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The classroom is not an arena and the teacher is not a ringmaster

Written by Paul Dix

Teaching from behind a desk and a laptop is a dangerous game. With barricades positioned carefully, the teacher attempts
to manage the class from the worst possible vantage point. The class, who are being asked to watch their sixth PowerPoint presentation of the day, throw grenades from behind dimly-lit back rows. How can you manage students if the computer screen has lost its novelty appeal and there are turf wars in the middle rows?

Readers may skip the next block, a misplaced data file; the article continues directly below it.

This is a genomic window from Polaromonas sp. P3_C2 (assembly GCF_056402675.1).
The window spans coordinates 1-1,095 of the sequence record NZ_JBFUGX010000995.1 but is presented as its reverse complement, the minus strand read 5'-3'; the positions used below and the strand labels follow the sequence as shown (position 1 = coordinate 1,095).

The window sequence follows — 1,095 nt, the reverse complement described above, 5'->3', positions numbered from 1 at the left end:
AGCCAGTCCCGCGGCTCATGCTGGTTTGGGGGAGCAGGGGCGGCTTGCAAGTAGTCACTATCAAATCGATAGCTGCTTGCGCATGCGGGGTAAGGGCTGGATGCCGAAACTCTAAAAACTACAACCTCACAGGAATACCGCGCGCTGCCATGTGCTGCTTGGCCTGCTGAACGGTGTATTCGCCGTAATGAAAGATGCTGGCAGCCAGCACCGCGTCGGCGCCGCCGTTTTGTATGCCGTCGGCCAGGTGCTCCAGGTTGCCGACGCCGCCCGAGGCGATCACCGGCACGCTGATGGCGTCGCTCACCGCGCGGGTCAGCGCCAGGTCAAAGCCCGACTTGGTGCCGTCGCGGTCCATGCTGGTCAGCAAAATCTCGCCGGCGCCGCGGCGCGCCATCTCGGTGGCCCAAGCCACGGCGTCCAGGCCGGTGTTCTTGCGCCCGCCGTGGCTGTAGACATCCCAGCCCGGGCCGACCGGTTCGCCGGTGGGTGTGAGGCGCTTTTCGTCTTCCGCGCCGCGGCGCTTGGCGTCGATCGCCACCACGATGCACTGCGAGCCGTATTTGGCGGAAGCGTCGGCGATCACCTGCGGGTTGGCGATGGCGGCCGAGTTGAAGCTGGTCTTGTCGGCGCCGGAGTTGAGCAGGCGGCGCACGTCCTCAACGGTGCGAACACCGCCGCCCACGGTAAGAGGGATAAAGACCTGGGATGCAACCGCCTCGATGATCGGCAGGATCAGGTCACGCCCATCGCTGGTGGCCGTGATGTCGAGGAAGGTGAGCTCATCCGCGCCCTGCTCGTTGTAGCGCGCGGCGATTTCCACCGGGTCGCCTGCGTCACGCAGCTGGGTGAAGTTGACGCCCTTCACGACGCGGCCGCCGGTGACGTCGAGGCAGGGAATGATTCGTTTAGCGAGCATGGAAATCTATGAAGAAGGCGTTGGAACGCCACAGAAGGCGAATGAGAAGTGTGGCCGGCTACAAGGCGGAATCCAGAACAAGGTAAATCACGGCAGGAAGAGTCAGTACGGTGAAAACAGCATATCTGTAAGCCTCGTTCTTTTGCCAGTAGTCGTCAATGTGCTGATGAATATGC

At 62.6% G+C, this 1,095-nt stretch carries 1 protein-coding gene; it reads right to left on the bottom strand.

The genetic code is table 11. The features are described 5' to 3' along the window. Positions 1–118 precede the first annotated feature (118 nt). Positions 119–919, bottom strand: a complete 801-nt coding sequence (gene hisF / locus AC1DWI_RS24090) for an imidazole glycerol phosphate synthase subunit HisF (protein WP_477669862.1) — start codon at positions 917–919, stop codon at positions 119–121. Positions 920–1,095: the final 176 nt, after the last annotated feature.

Sitting behind a desk is what my teachers used to do. It was a riot. I know, because I was the balaclava headed youth with the best aim. With the crowd behind me, I was able to push the teacher’s buttons with precision from 20 feet away, shooting straight over the desks into their corner of imagined security. As a student who enjoys a battle, what better field of play than from a safe distance and across the desks of the expectant audience? My experience of interchanges from both sides is that it quickly escalates to, ‘How dare you say that to me? Get out of my room!’ Chair thrown back, door slammed, optional swearing, lengthy report etc.


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© Paul Dix

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